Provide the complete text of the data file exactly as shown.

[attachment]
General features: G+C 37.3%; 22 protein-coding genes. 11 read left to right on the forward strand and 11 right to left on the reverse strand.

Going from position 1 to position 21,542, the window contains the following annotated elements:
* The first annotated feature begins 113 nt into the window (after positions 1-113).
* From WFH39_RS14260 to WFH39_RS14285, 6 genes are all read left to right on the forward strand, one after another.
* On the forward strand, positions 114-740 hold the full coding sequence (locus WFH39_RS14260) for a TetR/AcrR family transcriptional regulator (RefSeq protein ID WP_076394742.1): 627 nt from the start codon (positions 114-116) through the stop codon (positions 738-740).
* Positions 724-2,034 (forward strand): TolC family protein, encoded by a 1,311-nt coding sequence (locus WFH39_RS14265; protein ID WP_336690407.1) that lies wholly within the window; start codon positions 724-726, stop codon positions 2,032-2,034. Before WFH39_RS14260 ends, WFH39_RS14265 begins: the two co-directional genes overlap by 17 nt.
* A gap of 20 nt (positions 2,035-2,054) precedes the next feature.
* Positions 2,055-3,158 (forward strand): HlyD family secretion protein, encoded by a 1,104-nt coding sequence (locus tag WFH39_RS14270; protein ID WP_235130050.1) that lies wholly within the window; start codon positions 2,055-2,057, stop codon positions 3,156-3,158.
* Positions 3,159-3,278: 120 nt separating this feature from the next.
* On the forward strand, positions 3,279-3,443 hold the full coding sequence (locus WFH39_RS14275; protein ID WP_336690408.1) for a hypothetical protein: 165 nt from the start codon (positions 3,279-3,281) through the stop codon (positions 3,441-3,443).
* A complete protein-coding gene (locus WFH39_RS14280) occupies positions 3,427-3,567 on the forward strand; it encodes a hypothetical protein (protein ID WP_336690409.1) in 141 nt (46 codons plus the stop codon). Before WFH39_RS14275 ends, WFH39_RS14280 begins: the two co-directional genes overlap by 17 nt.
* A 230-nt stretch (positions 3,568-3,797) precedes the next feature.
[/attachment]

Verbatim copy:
General features: G+C 37.3%; 22 protein-coding genes. 11 read left to right on the forward strand and 11 right to left on the reverse strand.

Going from position 1 to position 21,542, the window contains the following annotated elements:
* The first annotated feature begins 113 nt into the window (after positions 1-113).
* From WFH39_RS14260 to WFH39_RS14285, 6 genes are all read left to right on the forward strand, one after another.
* On the forward strand, positions 114-740 hold the full coding sequence (locus WFH39_RS14260) for a TetR/AcrR family transcriptional regulator (RefSeq protein ID WP_076394742.1): 627 nt from the start codon (positions 114-116) through the stop codon (positions 738-740).
* Positions 724-2,034 (forward strand): TolC family protein, encoded by a 1,311-nt coding sequence (locus WFH39_RS14265; protein ID WP_336690407.1) that lies wholly within the window; start codon positions 724-726, stop codon positions 2,032-2,034. Before WFH39_RS14260 ends, WFH39_RS14265 begins: the two co-directional genes overlap by 17 nt.
* A gap of 20 nt (positions 2,035-2,054) precedes the next feature.
* Positions 2,055-3,158 (forward strand): HlyD family secretion protein, encoded by a 1,104-nt coding sequence (locus tag WFH39_RS14270; protein ID WP_235130050.1) that lies wholly within the window; start codon positions 2,055-2,057, stop codon positions 3,156-3,158.
* Positions 3,159-3,278: 120 nt separating this feature from the next.
* On the forward strand, positions 3,279-3,443 hold the full coding sequence (locus WFH39_RS14275; protein ID WP_336690408.1) for a hypothetical protein: 165 nt from the start codon (positions 3,279-3,281) through the stop codon (positions 3,441-3,443).
* A complete protein-coding gene (locus WFH39_RS14280) occupies positions 3,427-3,567 on the forward strand; it encodes a hypothetical protein (protein ID WP_336690409.1) in 141 nt (46 codons plus the stop codon). Before WFH39_RS14275 ends, WFH39_RS14280 begins: the two co-directional genes overlap by 17 nt.
* A 230-nt stretch (positions 3,568-3,797) precedes the next feature.